Chemical manufacturers are required to perform an assessment of the physical and health hazards of the chemicals they produce. This information must be made available in two places: the chemical label and the material safety data sheet (MSDS). Thus, the information found on the original container label and the MSDS may provide a great deal of information about the identity of the chemical constituents and their health and physical hazards.
The manufacturer's label should be kept intact. Do not intentionally deface or obscure the label or the hazard warnings until the container has been completely emptied. When a chemical is transferred from the original container into a secondary container for storage, the new container should be labeled with the name of the product, the chemical constituents and the primary hazard warnings.
All chemical manufacturers or distributors are required to conduct a hazard evaluation of their products and include the information on a material safety data sheet (MSDS). The manufacturer or distributor is required to provide an MSDS with the initial shipment of their products. Any MSDSs received by the laboratory must be maintained in a central location in the laboratory or the department. The Chemical Hygiene Plan outlines what to do with MSDSs received by a particular laboratory.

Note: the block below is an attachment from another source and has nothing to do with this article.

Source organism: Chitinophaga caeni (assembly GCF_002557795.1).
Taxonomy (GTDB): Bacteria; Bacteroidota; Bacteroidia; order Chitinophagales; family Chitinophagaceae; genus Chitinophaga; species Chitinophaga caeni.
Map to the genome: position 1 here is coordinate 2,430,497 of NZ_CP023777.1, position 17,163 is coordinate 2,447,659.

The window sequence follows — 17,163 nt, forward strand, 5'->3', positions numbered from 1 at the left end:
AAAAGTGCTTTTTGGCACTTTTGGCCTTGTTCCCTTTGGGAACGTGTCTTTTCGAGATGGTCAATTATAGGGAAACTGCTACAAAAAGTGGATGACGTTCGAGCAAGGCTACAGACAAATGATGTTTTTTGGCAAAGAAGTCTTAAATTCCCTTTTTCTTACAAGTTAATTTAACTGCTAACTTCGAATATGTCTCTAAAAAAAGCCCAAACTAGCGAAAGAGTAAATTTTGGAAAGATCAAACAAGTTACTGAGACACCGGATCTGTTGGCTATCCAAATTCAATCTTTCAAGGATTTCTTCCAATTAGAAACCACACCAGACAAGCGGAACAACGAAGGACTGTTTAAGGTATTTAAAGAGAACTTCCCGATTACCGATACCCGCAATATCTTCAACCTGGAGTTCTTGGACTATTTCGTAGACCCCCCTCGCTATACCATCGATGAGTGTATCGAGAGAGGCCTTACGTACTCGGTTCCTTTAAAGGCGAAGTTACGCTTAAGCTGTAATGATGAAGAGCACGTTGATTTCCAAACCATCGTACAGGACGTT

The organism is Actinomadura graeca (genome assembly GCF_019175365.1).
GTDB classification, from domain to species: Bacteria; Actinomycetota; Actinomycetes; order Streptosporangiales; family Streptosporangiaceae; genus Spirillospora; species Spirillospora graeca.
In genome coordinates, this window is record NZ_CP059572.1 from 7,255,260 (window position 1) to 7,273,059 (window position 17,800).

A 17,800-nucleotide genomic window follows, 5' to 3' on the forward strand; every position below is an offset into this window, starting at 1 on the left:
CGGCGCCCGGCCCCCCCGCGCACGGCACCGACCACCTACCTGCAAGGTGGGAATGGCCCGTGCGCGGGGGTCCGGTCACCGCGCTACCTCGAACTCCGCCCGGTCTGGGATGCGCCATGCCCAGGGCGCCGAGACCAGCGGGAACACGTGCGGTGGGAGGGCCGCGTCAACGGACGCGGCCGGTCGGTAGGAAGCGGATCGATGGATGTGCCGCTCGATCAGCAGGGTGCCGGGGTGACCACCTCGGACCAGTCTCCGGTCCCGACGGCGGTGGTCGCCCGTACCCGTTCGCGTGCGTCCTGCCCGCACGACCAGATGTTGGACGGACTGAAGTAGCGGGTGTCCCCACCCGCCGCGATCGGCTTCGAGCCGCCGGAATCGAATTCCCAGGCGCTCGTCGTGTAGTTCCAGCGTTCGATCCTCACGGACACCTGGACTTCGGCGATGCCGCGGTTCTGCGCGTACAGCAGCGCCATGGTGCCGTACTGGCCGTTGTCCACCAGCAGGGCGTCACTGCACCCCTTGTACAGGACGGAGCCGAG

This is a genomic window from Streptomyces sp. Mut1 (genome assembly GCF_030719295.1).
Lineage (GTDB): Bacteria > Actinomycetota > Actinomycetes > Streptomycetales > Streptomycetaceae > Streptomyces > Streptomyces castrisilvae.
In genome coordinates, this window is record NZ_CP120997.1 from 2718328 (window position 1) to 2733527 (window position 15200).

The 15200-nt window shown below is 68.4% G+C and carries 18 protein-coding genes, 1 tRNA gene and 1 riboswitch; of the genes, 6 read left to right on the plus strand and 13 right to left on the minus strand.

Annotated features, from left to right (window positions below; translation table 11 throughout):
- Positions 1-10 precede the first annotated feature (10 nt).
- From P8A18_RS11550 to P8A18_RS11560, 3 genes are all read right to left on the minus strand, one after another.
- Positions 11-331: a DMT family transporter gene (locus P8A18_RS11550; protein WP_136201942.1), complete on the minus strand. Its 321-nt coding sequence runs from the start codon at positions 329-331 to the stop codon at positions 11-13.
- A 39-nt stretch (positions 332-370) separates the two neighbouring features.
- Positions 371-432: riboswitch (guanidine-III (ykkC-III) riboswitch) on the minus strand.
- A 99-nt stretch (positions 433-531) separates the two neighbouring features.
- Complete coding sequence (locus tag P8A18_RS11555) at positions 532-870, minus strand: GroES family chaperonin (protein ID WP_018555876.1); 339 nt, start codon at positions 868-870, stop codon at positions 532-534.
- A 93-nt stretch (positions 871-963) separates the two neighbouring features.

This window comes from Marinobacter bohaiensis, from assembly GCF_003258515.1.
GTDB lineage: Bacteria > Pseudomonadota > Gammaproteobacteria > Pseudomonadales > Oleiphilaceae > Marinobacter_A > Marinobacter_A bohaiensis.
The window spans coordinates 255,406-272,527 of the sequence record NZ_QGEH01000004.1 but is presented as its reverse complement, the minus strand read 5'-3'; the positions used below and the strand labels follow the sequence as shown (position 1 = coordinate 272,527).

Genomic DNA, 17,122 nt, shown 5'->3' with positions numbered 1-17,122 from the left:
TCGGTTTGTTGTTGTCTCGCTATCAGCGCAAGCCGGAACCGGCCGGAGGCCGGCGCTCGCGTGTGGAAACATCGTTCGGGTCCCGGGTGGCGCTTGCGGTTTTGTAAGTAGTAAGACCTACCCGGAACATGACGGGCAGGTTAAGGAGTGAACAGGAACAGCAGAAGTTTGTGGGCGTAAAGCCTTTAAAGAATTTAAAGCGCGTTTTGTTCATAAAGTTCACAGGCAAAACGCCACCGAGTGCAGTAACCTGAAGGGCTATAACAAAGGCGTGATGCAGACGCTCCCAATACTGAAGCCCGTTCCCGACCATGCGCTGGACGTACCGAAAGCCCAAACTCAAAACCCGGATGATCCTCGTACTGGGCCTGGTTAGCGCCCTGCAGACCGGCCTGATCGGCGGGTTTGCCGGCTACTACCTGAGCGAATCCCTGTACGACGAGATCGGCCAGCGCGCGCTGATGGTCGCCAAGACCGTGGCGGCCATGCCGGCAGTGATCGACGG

MSDSs are sometimes difficult to interpret. For more information about understanding and using an MSDS, see the Guide to Understanding MSDS Information.
If an MSDS is not on hand, check the EHS web page for connections to on-line sources of MSDSs. If the MSDS cannot be found, contact the manufacturer or distributor at the number listed on the container label and request an MSDS.
The MSDS section of the EHS web page has a number of pointers to on-line collections of MSDSs and other chemical information sources. The Laboratory Safety page has even more pointers to chemical and laboratory safety information.